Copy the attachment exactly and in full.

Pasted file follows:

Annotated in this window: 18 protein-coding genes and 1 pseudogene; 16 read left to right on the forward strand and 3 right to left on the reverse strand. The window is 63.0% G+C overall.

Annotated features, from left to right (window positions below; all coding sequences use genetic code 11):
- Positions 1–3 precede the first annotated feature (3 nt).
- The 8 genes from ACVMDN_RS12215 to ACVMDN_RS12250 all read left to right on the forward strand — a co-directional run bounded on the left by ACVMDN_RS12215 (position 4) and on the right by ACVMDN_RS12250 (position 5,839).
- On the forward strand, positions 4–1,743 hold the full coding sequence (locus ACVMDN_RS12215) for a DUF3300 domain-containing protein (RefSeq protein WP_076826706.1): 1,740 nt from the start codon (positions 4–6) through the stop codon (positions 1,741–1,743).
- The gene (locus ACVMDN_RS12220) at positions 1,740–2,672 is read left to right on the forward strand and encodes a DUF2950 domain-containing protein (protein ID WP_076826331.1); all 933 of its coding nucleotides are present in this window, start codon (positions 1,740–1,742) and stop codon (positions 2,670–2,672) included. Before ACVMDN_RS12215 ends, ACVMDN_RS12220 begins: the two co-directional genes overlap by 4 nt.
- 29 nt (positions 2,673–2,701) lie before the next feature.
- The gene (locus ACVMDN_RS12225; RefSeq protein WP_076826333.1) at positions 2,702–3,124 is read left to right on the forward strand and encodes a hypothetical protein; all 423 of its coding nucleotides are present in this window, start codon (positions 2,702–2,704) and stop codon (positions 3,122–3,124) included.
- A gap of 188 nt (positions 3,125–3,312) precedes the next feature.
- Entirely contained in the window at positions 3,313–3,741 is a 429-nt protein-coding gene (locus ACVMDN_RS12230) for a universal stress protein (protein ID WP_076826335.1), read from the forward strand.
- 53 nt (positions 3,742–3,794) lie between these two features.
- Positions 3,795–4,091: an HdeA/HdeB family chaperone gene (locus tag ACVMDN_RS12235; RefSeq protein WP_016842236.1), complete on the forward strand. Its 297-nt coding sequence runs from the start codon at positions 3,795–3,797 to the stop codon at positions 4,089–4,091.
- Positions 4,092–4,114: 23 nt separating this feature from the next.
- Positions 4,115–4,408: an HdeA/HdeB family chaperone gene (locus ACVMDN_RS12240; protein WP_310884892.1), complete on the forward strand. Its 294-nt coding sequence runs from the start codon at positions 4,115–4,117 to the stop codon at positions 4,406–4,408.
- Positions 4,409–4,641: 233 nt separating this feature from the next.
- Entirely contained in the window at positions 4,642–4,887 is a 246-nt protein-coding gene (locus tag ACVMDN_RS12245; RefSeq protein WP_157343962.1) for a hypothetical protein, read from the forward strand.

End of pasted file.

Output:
Annotated in this window: 18 protein-coding genes and 1 pseudogene; 16 read left to right on the forward strand and 3 right to left on the reverse strand. The window is 63.0% G+C overall.

Annotated features, from left to right (window positions below; all coding sequences use genetic code 11):
- Positions 1–3 precede the first annotated feature (3 nt).
- The 8 genes from ACVMDN_RS12215 to ACVMDN_RS12250 all read left to right on the forward strand — a co-directional run bounded on the left by ACVMDN_RS12215 (position 4) and on the right by ACVMDN_RS12250 (position 5,839).
- On the forward strand, positions 4–1,743 hold the full coding sequence (locus ACVMDN_RS12215) for a DUF3300 domain-containing protein (RefSeq protein WP_076826706.1): 1,740 nt from the start codon (positions 4–6) through the stop codon (positions 1,741–1,743).
- The gene (locus ACVMDN_RS12220) at positions 1,740–2,672 is read left to right on the forward strand and encodes a DUF2950 domain-containing protein (protein ID WP_076826331.1); all 933 of its coding nucleotides are present in this window, start codon (positions 1,740–1,742) and stop codon (positions 2,670–2,672) included. Before ACVMDN_RS12215 ends, ACVMDN_RS12220 begins: the two co-directional genes overlap by 4 nt.
- 29 nt (positions 2,673–2,701) lie before the next feature.
- The gene (locus ACVMDN_RS12225; RefSeq protein WP_076826333.1) at positions 2,702–3,124 is read left to right on the forward strand and encodes a hypothetical protein; all 423 of its coding nucleotides are present in this window, start codon (positions 2,702–2,704) and stop codon (positions 3,122–3,124) included.
- A gap of 188 nt (positions 3,125–3,312) precedes the next feature.
- Entirely contained in the window at positions 3,313–3,741 is a 429-nt protein-coding gene (locus ACVMDN_RS12230) for a universal stress protein (protein ID WP_076826335.1), read from the forward strand.
- 53 nt (positions 3,742–3,794) lie between these two features.
- Positions 3,795–4,091: an HdeA/HdeB family chaperone gene (locus tag ACVMDN_RS12235; RefSeq protein WP_016842236.1), complete on the forward strand. Its 297-nt coding sequence runs from the start codon at positions 3,795–3,797 to the stop codon at positions 4,089–4,091.
- Positions 4,092–4,114: 23 nt separating this feature from the next.
- Positions 4,115–4,408: an HdeA/HdeB family chaperone gene (locus ACVMDN_RS12240; protein WP_310884892.1), complete on the forward strand. Its 294-nt coding sequence runs from the start codon at positions 4,115–4,117 to the stop codon at positions 4,406–4,408.
- Positions 4,409–4,641: 233 nt separating this feature from the next.
- Entirely contained in the window at positions 4,642–4,887 is a 246-nt protein-coding gene (locus tag ACVMDN_RS12245; RefSeq protein WP_157343962.1) for a hypothetical protein, read from the forward strand.